Most people with hyperhidrosis will have tried commercial antiperspirants. If these fail, and if the sweating is troublesome, you should ask your doctor for advice. The doctor will assess whether there might be an underlying cause and may start treatment. If necessary, you may be referred to a dermatologist.
- Aluminium chloride is an antiperspirant. Stronger preparations of aluminium chloride can be prescribed. They should be applied at night only, to dry skin. Sore red skin is a common problem, especially if used on wet skin when you start using it. Hydrocortisone cream can help. It is also advisable to avoid shaving the area shortly before or after (within 12 hours) to reduce the risk of sore skin.
- Glycopyrrolate topically can reduce sweating in areas such as the scalp, forehead, and armpits, and new treatments are being developed. In the US, there are also now wet wipes with a type of antisweat drug available (“Qbrexza”). However, these are currently not available in the NHS.
- Iontophoresis is a method of passing a small electric current through areas of skin immersed in a dish of water. It is used for the armpits, palms, and soles. You can read more about this method in the patient information leaflet on iontophoresis for hyperhidrosis here.
- Anticholinergic drugs block the nerves that set off sweating. Propantheline, oxybutynin and glycopyrrolate are examples of these tablet medications. A dose is taken that is sufficient to reduce sweating without causing too much of a dry mouth, blurred vision, tummy cramps, constipation, and difficulty in passing urine. A small dose is used at first and gradually increased.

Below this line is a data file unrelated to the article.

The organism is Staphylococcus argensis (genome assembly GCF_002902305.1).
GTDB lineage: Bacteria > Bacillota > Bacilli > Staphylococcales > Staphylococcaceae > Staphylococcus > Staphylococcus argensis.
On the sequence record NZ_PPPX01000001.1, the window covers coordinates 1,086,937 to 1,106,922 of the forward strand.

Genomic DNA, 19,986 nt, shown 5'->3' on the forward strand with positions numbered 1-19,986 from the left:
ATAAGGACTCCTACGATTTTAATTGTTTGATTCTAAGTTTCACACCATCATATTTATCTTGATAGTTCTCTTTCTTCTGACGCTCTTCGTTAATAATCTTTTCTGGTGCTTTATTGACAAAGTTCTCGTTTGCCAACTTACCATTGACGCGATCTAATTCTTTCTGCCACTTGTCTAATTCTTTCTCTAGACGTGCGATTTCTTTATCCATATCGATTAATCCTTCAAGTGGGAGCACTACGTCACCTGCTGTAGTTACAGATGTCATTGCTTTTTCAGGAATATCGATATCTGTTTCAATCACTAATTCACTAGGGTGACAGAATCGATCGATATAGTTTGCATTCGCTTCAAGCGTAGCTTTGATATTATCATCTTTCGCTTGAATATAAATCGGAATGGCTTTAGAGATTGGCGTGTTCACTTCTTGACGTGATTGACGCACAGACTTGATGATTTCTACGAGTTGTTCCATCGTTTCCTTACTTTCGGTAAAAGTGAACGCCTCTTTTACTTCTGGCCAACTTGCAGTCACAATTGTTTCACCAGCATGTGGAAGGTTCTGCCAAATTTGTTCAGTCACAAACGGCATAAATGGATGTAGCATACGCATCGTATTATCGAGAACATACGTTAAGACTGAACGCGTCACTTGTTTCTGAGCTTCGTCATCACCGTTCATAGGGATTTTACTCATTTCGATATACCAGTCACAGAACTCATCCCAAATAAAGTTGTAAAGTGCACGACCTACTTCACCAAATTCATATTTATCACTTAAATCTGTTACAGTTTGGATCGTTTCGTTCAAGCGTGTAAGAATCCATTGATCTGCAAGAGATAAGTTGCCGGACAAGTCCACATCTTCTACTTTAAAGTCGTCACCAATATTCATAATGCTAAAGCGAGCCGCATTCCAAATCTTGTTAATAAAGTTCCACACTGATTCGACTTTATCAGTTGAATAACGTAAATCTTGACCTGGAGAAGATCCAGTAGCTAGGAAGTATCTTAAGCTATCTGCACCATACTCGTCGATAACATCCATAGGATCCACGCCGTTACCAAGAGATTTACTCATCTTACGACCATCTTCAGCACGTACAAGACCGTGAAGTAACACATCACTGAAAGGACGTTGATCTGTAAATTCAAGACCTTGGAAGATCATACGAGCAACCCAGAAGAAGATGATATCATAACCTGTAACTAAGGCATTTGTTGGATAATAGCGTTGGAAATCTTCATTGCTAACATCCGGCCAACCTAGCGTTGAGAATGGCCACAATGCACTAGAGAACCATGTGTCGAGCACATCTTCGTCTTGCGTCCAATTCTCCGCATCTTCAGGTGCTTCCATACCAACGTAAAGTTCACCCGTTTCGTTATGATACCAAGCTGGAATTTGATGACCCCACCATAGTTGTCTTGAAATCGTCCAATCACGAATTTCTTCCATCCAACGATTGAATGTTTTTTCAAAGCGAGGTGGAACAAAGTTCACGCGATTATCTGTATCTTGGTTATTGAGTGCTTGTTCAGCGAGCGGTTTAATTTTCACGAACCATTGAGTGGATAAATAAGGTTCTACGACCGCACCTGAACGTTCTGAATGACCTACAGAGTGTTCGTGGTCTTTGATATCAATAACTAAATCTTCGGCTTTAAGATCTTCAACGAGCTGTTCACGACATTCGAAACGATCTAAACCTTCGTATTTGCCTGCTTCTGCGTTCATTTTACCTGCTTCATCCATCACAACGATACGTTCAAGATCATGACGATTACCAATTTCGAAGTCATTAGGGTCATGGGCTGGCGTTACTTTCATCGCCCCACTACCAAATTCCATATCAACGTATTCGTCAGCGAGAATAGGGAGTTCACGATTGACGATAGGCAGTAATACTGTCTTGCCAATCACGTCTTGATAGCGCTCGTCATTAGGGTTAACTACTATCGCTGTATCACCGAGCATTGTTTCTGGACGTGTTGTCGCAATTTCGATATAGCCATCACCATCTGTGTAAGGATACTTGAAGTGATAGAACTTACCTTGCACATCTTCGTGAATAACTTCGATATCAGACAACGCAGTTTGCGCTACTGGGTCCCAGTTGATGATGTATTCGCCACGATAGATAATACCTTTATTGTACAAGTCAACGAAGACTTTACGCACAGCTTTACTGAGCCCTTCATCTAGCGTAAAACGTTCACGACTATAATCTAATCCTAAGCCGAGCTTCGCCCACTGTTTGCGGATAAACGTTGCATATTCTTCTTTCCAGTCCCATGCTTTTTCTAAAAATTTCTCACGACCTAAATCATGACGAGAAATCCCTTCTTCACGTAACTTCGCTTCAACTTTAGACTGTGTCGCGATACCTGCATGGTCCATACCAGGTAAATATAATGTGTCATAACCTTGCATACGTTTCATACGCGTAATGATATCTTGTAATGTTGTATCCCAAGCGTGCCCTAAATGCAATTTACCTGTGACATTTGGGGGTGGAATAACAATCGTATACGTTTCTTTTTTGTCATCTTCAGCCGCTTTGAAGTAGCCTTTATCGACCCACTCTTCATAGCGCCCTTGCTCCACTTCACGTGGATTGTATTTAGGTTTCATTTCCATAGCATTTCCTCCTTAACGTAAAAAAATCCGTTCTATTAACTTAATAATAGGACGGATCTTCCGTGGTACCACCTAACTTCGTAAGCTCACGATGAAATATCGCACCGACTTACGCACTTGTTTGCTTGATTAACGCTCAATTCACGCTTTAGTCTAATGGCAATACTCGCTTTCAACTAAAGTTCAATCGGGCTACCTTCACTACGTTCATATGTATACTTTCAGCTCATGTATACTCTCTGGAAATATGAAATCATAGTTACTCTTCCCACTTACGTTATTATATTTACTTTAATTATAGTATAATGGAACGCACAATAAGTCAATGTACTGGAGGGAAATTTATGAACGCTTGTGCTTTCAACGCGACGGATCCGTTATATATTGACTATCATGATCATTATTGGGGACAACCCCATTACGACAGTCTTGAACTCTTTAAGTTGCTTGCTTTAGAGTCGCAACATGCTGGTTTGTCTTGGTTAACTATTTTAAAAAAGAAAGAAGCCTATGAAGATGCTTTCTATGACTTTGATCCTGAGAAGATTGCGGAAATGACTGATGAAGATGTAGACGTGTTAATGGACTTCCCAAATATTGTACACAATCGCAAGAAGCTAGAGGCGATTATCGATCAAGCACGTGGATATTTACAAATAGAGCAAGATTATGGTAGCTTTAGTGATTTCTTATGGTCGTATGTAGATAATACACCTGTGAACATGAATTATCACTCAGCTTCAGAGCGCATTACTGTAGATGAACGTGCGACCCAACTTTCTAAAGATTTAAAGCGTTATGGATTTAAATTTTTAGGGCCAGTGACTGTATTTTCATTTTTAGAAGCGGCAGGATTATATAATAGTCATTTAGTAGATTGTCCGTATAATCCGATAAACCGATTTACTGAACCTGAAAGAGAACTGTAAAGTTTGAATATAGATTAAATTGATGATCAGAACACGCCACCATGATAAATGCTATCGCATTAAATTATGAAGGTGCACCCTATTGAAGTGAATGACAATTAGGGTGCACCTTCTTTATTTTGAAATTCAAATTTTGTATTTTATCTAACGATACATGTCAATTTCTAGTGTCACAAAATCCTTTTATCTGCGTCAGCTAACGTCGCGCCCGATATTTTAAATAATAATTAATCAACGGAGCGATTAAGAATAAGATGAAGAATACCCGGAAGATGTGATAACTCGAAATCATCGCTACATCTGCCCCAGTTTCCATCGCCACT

- Botulinum toxin derived from bacteria (one brand name is “Botox”) can be injected into the skin to block sweating. This treatment usually works very well, is widely available privately, but rarely available on the NHS. The effect usually lasts 2-6 months, although some patients may continue to benefit for 12 months, and the treatment can be repeated. Botulinum toxin is not commonly used in the palms and soles because it can cause temporary weakness of hand and foot muscles and is painful.
- miraDry® is a new treatment that uses controlled microwave technology to destroy sweat glands without the need for surgery. This is not usually available as an NHS treatment in the UK.
- Endoscopic thoracic sympathectomy (an operation to cut the sympathetic nerves that are triggered to produce sweating) may be considered for localised hyperhidrosis when other treatments have failed. It is most useful for severe hyperhidrosis of the palms and face. This is a major operation, performed under general anaesthetic and carries a number of risks. These include nerve and lung damage during the surgery, as well as the risks of any general anaesthetic. In addition, many individuals go on to develop compensatory sweating at other body sites (very common). In some individuals, this is more severe than the original problem and is very difficult to treat. Careful selection and counselling before surgery is important.